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Millington’s Woodard matures into NCAA caliber volleyball player

By Thomas Sellers Jr.

Elizabeth Woodard

Elizabeth Woodard

Swan as a verb means to move about or go somewhere in a casual, relaxed way, typically perceived as irresponsible or ostentatious by others.

And swan as a noun is a beautiful bird that in folklore has matured from a duckling. Millington Central High School senior Elizabeth Woodard could be called a swan on the volleyball court.

Four years ago she entered the Lady Trojans Volleyball program and the Memphis Metro organization ran by Jitka Okolicany with raw talent and standing taller than most of her peers.

Over the years Woodard grew into a leader on the Trojans team leading them to two District 14-3A Tournament game wins and was a part of national teams each season earning fifth one season.

All her hard work and dedcation landed Woodard a scholarship to play at West Alabama. And on Apri 17 friends and family gathered to celebrate and marvel at Woodard’s growth into an NCAA-caliber player. But for the 6’2 Woodard, the challenge given by her father, Bill, gave her the motivation she needed in the beginning.

“My Dad thought I would never get this far,” Woodard recalled. “He told me as a freshman the little twig that I was, he didn’t expected me to make it this far. With all the money it takes, he never thought I would take it this far. He’s proud I proved him wrong.”

Elizabeth’s parents, Bill and Laura, supported their daughter’s dream financially, emotionally and with their time. Bill said the investment is paying off.

“Just letting go of her,” he acknowledged. “We’ve been standing over her and supporting her. She’ll be 300 miles away. So hopefully we’ve given her the background to be ready. I think the carrot will be the volleyball. She knows she had to do well in school in order to play. And she loves the sport.

“We sacrificed with the travel and time,” Bill added. “But everybody believed in her. We held her to high standards and she maintained them.”

Woodard played under head coaches Savannah Aime and Laura Drumm and helped their teams reach new standards each year. Woodard used several of the lessons taught by Ololicany to help her varsity teammates. Ololicany said Woodard’s time on the court in high school and metro games helped her mature in all phases of the game.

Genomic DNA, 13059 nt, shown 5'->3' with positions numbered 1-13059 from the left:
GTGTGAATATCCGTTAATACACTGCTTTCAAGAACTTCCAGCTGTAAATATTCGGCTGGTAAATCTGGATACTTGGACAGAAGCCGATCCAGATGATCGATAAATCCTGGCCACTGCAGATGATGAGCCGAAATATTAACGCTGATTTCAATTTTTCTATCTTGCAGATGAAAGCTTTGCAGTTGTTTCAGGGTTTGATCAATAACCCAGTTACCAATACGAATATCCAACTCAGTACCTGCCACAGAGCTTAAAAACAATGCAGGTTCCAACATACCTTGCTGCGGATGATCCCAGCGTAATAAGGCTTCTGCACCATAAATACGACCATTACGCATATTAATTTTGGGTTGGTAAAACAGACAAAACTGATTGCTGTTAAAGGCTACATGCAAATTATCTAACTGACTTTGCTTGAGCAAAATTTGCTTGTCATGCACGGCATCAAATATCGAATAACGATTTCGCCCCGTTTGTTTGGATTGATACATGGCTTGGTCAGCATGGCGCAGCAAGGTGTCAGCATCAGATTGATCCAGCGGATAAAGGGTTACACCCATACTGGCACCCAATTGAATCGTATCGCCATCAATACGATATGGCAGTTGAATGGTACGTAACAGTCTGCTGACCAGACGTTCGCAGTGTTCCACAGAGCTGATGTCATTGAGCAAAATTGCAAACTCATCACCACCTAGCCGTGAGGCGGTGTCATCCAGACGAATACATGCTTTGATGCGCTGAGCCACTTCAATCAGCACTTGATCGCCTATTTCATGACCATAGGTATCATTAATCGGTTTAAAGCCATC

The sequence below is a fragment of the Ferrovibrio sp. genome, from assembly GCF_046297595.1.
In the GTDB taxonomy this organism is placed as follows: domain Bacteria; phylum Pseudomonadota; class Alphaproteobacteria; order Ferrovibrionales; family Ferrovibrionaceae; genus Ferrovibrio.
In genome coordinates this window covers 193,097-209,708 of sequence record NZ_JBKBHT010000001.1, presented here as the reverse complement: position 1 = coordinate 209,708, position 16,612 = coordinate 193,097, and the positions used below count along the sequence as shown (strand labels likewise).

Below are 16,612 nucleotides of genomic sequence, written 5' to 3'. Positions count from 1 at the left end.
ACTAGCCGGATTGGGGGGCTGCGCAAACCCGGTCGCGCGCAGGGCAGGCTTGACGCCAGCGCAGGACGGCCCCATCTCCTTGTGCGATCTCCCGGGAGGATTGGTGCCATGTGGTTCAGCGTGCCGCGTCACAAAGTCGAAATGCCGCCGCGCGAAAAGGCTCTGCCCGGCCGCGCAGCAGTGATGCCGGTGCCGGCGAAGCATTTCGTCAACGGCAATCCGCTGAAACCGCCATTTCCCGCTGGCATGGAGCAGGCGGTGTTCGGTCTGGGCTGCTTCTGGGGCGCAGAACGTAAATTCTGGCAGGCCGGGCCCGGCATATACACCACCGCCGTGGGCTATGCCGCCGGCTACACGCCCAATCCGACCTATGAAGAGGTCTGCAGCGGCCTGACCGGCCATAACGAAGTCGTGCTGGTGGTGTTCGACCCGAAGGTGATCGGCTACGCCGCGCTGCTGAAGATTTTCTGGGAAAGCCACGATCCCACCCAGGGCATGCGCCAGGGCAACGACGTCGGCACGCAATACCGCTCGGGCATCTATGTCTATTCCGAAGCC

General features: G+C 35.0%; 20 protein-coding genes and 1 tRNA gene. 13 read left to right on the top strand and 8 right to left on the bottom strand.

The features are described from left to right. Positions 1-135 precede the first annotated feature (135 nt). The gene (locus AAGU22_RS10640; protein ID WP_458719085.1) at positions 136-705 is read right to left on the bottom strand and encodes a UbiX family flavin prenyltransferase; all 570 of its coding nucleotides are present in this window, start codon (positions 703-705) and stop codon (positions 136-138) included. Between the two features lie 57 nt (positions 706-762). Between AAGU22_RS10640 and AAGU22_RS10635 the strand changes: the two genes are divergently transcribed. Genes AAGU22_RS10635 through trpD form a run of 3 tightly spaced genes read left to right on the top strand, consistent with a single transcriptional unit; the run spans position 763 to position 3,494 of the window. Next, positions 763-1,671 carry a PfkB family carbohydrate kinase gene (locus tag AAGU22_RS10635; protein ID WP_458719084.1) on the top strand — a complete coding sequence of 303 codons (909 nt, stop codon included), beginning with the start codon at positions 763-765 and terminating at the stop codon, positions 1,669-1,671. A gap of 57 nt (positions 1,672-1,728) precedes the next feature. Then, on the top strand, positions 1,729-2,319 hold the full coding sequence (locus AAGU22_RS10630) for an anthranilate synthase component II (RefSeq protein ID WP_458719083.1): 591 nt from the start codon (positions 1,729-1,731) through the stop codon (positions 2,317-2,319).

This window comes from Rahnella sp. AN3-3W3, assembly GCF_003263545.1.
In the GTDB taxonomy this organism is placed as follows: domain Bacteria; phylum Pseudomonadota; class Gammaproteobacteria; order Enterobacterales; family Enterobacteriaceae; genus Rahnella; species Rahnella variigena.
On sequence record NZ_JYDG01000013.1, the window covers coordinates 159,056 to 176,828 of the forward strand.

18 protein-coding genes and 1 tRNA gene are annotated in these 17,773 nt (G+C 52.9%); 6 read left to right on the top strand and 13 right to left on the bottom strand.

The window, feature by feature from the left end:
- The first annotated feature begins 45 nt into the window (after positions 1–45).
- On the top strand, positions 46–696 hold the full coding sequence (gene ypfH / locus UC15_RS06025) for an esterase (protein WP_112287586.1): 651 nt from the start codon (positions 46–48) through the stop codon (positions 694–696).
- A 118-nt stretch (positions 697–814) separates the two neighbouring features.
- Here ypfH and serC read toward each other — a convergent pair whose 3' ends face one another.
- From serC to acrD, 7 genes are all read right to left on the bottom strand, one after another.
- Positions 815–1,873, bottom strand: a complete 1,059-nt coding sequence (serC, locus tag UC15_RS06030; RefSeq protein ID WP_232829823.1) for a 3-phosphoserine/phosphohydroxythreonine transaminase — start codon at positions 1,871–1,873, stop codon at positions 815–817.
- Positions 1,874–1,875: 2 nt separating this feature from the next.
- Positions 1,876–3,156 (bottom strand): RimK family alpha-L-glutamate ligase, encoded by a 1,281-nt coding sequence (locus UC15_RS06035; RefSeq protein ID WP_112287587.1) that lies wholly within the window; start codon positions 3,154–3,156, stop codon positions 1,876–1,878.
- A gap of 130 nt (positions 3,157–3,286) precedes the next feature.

“Elizabeth has everything going for her in the case of playing volleyball,” she said. “It is an advantage to be taller than everyone else. So when she came to us when she was 13 years old, we knew she had a bright future ahead of her. She’s a hard worker. Every year she was on the elite team, the strongest team we have. Her hard work and dedication and disciplined paid off.”

Ololicany said now West Alabama will benefit from the skills and leadership of Woodard.

“She has what it takes,” she said. “She’s ready. She’s going to change that program at West Alabama, discipline and ability to focus, her way of practing and her dedication in practice.

“She’s prepared not only as an athlete but as a student,” Ololicany added. “You structure your day and there’s no time for idle time. You are always doing something. The biggest lesson she’s learned, if you want to be truly great you have to do more than other people. That’s why she’s successful. She did more than other people.”

Elizabeth’s biggest cheerleader driving her to be successful was her mother. Laura said it was her privilege to be there by her daughter’s side and supporting her dream.

“Spending countless hours of training, traveling, blood, sweat, tears and bruises,” she said, “her hard work and dedication to herself, her family, her teammates, coaches and teachers has finally paid off. Today was like she just received a first paycheck for a job well done — well deserved.”

Laura moved around the MCHS Library with a big smile and as if she was floating. Elizabeth’s signing day was her dream come true for her daughter.

“I really appreciate it Mom,” Elizabeth said. “All of this is going to pay off for her too.”

Laura said the signing means the world to her and helps secure Elizabeth’s future after years of hard work.

“We credit Metro with the training, then her hard work and dedication to the sport for this day. I think it really helped her to develop into who she is,” she said. “Metro is the best platform. How does one put into words that it feels like we won the lottery, but earned every cent on the way.

“Elizabeth loves volleyball and I’m ecstatic that she gets to use her love of this game to obtain her goal of a college  education,” Laura added. “Volleyball is a team sport and has served up some life lessons she may not have grasped during her high school years otherwise — responsibility, accountability, discipline, character and loyalty on the court and off just to mention a few.”

Elizabeth acknowledged volleyball’s impact has shaped her development the last four years.

“It’s meant a lot to me,” she said. “You know everyone has that talent, something they’re good at and love. I was blessed to have found volleyball. I had that drive and talent. And over the last four years, I’ve dedicated and made volleyball my life.

“It is my life,” Elizabeth added. “When I look back on my high school years, I will first think about all my volleyball trips, my teammates and the games.”

Bill said he’s proud his daughter will be a college volleyball player. At times it was shaky but he noted Elizabeth kept trying to spread her wings until she reach her goal.

“She had dreams of going to a Division I school and wanted to be a superstar,” Bill concluded. “But I think she’s going to a good program. Going to a smaller school in the Gulf South Conference, I’m hoping she’ll be a big fish in a smaller pond.”

 

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